8 weeks old, and all sold, these 4 handsome babes are the puppies of a jack Russell which lives in our village. Her owners were keen to let her have one litter, and are so absolutely delighted with these little cuties that they now think they may have another litter in a year or two! The dog pup who is laying down has completely wild hair, there is a smooth haired bitch, and the other two bitches have slightly wild hair. They are tiny. Absolutely miniscule. Its a good job there's no room in this house for another canine, or I would have popped one in my pocket and hoped it wasn't noticed.
Here's the proud dad. The mother, by the way, is mostly white with tan patches, and smooth haired. One has to assume, therefore, that the black coat of their dad is the dominant gene for colour!
The big boy popped home for one day to bring his shotgun back from University. He has now returned to his University accommodation to pack up his worldly goods and transfer them to his new accommodation near Ashby de la Zouche (where he will be working from mid July for a year). He's also off on a short tour of the South West visiting friends, then end-of-year Ball, rush home for an 18th he doesn't want to miss, and off to China. What a pace to live!
Youngest has just been offered 8 weeks with regional Chartered Surveyors to his great delight, meaning excellent experience prior to starting at the Royal. He will fill his other weeks with labouring for the Farmer, making a study of the Farmer's Weekly magazine and a little R&R.
I went to work again today, and I can proudly announce that all departing guests were cleaning angels, and left their accommodation in tip-top condition. If only all guests were made this way!!
The juvenile peacock on the LEFT of the photo is my returned wanderer. The mature peahen on the RIGHT of the photo is my pet. Now, we have had her for several years, living in lonely splendour with a ragbag assortment of hens and cockerels. In the Spring, when the weather warms, she frequently makes it clear that she is a little lonely. She races to the long windows to admire herself, and fans her small tail feathers to impress her reflection. She lives 'free range' and can be found in favoured locations all over the farm.
Last Autumn we acquired a handful of peacock chicks and they were shut up in a barn to grow on and mature. It came to pass that they have reached an age where we can identify which sex they are, and so I can say, with assurance, that there are 3 young peacocks, and 4 peahens in the barn.
My lonely mature peahen can hear these young pretenders calling, squabbling and probably mating. She is on the outside looking in. And they, conversely, are on the inside looking out at her. So, I said to the farmer, can we release one of these juvenile peacocks to live and pair with my lovely hen? No, no, said he, the peacock will fly away to a distant place and we shall lose him for ever. Go on, said I, she's so lonely it's worth the risk.....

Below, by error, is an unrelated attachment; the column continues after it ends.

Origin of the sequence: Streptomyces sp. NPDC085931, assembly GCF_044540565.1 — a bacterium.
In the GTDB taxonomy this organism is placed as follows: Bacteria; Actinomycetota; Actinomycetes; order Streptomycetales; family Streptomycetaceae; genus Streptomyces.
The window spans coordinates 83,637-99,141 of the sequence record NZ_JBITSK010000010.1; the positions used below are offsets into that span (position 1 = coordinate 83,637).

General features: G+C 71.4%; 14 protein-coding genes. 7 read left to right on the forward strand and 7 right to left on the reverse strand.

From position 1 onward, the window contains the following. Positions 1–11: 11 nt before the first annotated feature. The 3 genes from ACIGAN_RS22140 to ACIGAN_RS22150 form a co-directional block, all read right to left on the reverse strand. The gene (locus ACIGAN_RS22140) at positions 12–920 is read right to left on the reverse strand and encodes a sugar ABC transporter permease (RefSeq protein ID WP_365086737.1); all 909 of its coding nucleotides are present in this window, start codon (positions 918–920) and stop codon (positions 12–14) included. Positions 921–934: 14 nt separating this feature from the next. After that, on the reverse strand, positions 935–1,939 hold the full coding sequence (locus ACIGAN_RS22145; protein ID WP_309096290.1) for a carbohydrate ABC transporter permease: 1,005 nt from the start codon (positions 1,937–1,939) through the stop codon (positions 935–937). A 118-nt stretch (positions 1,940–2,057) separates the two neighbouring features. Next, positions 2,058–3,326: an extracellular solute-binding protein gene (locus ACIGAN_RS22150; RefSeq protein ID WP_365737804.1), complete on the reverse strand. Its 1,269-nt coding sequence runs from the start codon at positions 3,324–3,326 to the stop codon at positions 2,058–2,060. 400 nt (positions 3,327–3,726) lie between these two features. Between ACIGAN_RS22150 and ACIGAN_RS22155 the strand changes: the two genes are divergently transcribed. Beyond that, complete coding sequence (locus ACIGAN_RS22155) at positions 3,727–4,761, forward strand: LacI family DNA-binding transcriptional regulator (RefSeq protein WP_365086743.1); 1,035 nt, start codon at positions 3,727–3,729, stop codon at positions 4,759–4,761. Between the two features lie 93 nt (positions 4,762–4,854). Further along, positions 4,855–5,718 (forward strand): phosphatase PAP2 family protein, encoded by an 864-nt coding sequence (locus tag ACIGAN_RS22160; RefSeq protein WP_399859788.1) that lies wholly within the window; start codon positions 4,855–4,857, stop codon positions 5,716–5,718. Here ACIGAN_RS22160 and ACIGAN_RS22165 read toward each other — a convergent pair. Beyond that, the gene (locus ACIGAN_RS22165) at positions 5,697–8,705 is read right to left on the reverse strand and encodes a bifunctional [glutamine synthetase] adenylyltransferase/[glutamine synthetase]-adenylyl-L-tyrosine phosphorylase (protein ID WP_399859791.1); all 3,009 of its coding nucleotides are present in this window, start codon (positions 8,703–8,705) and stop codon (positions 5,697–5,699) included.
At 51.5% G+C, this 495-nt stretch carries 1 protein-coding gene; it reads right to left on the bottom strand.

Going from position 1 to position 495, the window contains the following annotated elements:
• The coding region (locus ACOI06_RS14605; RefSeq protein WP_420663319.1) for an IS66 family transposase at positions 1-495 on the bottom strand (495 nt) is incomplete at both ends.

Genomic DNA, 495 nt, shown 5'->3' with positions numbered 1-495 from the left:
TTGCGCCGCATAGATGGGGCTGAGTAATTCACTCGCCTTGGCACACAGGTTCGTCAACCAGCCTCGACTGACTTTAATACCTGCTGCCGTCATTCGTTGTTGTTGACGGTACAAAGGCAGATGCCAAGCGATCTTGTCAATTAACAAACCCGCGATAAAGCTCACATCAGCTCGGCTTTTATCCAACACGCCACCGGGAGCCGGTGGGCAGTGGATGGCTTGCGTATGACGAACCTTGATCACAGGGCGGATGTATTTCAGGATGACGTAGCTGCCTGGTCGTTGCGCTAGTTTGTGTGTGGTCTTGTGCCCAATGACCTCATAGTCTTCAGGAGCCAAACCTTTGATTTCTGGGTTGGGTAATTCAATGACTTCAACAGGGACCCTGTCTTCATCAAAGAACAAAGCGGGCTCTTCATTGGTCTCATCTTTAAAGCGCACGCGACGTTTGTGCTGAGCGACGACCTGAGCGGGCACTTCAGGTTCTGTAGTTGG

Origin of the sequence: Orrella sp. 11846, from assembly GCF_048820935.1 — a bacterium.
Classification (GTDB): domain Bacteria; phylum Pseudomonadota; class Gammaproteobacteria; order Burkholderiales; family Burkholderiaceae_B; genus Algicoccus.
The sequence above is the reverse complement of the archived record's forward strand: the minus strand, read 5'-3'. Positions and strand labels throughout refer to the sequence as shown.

So, we drove one of the boys out of the barn, and he took immediate flight onto a tall shed roof, from which eerie he spied my girl, and made his way down to meet and greet her. Unfortunately you may guess what happened next.............. he had a good look around the facilities available and buggered off! 24 hours passed with only a glimpse of him on the garden hedge. The farmer was particularly smug.
And then, this very afternoon, the peacock appeared from nowhere and landed on the tall shed roof once again. He stretched his neck, peering down into the poultry pen, spied his 'older woman', and flopped down to join her.
So, fingers crossed, he has discovered that the grass is not necessarily greener on the other side of the fence, and will settle down for a bit of connubial bliss with my girlie.
I took my old touring caravan to Stennett's Auction at Brigg on Thursday, and it made exactly the money the farmer predicted. A little more smugness was in evidence at this accuracy. I had a lovely morning poking about amongst the rubbish to be sold and leaving with a pocket full of cash! Proceeds disposed of the same day into the farrier's pocket in exchange for shoes for the little yellow horse, and weekend provender for old people and homeward bound young people. It was nice whilst it lasted!
A morning cleaning at the caravan park on Friday was a cheery end to the working week, and I am now looking forward to Friskney Show on Sunday! I have entered a painting in the Art Class for the first time, and its always a wonderful day for seeing old friends and buying home made jam and cakes. I hope the sun shines for the day.
Off to collect all my art work from Skool on Monday, which, incidentally, earned a percentage mark of 72 for the year. Some 'boy' coming and going anticipated next week, and so I am dusting off my 'Mum hat' for sporadic wear over the coming days. Excited!
Less happily, no more lady photos have turned up in the postman's sweaty grip. I have almost given up hope. *sad sigh*. I need to put my thinking cap on to consider what may be done in the absence of original source materials. *another small, sad sigh*.